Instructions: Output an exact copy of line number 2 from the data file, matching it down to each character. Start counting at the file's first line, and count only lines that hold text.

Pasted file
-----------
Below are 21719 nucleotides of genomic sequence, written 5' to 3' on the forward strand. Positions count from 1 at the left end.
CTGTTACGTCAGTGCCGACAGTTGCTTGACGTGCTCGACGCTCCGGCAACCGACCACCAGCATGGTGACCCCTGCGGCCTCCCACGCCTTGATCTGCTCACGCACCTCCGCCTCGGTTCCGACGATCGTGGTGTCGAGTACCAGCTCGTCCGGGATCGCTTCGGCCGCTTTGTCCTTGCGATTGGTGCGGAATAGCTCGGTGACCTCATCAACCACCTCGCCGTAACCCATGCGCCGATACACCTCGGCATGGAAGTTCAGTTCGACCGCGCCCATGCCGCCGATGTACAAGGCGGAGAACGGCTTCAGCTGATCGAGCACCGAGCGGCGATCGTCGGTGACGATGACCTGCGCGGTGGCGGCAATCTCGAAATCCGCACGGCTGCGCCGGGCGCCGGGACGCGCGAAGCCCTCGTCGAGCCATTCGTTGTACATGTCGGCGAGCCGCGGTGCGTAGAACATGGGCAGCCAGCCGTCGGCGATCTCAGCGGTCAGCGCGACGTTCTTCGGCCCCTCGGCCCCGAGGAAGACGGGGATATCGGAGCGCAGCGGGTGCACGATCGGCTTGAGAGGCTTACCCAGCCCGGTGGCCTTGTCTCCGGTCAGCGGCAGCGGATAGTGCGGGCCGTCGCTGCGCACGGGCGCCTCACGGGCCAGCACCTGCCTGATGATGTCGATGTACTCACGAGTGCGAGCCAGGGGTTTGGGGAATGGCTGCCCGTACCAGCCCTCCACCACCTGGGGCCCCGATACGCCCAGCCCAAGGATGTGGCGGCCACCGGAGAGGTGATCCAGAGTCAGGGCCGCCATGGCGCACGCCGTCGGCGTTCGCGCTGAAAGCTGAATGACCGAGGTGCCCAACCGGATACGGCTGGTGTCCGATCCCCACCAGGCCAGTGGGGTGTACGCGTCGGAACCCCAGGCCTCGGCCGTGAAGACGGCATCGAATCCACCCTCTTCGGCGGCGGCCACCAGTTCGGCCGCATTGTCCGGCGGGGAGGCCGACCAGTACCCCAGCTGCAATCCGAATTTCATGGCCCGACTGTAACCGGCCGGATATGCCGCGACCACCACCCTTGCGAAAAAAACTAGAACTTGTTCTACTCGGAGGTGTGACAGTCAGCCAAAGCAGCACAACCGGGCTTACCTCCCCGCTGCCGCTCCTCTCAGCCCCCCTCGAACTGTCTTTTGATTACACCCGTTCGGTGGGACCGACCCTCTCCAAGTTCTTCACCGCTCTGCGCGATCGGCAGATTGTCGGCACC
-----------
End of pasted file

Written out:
CTGTTACGTCAGTGCCGACAGTTGCTTGACGTGCTCGACGCTCCGGCAACCGACCACCAGCATGGTGACCCCTGCGGCCTCCCACGCCTTGATCTGCTCACGCACCTCCGCCTCGGTTCCGACGATCGTGGTGTCGAGTACCAGCTCGTCCGGGATCGCTTCGGCCGCTTTGTCCTTGCGATTGGTGCGGAATAGCTCGGTGACCTCATCAACCACCTCGCCGTAACCCATGCGCCGATACACCTCGGCATGGAAGTTCAGTTCGACCGCGCCCATGCCGCCGATGTACAAGGCGGAGAACGGCTTCAGCTGATCGAGCACCGAGCGGCGATCGTCGGTGACGATGACCTGCGCGGTGGCGGCAATCTCGAAATCCGCACGGCTGCGCCGGGCGCCGGGACGCGCGAAGCCCTCGTCGAGCCATTCGTTGTACATGTCGGCGAGCCGCGGTGCGTAGAACATGGGCAGCCAGCCGTCGGCGATCTCAGCGGTCAGCGCGACGTTCTTCGGCCCCTCGGCCCCGAGGAAGACGGGGATATCGGAGCGCAGCGGGTGCACGATCGGCTTGAGAGGCTTACCCAGCCCGGTGGCCTTGTCTCCGGTCAGCGGCAGCGGATAGTGCGGGCCGTCGCTGCGCACGGGCGCCTCACGGGCCAGCACCTGCCTGATGATGTCGATGTACTCACGAGTGCGAGCCAGGGGTTTGGGGAATGGCTGCCCGTACCAGCCCTCCACCACCTGGGGCCCCGATACGCCCAGCCCAAGGATGTGGCGGCCACCGGAGAGGTGATCCAGAGTCAGGGCCGCCATGGCGCACGCCGTCGGCGTTCGCGCTGAAAGCTGAATGACCGAGGTGCCCAACCGGATACGGCTGGTGTCCGATCCCCACCAGGCCAGTGGGGTGTACGCGTCGGAACCCCAGGCCTCGGCCGTGAAGACGGCATCGAATCCACCCTCTTCGGCGGCGGCCACCAGTTCGGCCGCATTGTCCGGCGGGGAGGCCGACCAGTACCCCAGCTGCAATCCGAATTTCATGGCCCGACTGTAACCGGCCGGATATGCCGCGACCACCACCCTTGCGAAAAAAACTAGAACTTGTTCTACTCGGAGGTGTGACAGTCAGCCAAAGCAGCACAACCGGGCTTACCTCCCCGCTGCCGCTCCTCTCAGCCCCCCTCGAACTGTCTTTTGATTACACCCGTTCGGTGGGACCGACCCTCTCCAAGTTCTTCACCGCTCTGCGCGATCGGCAGATTGTCGGCACC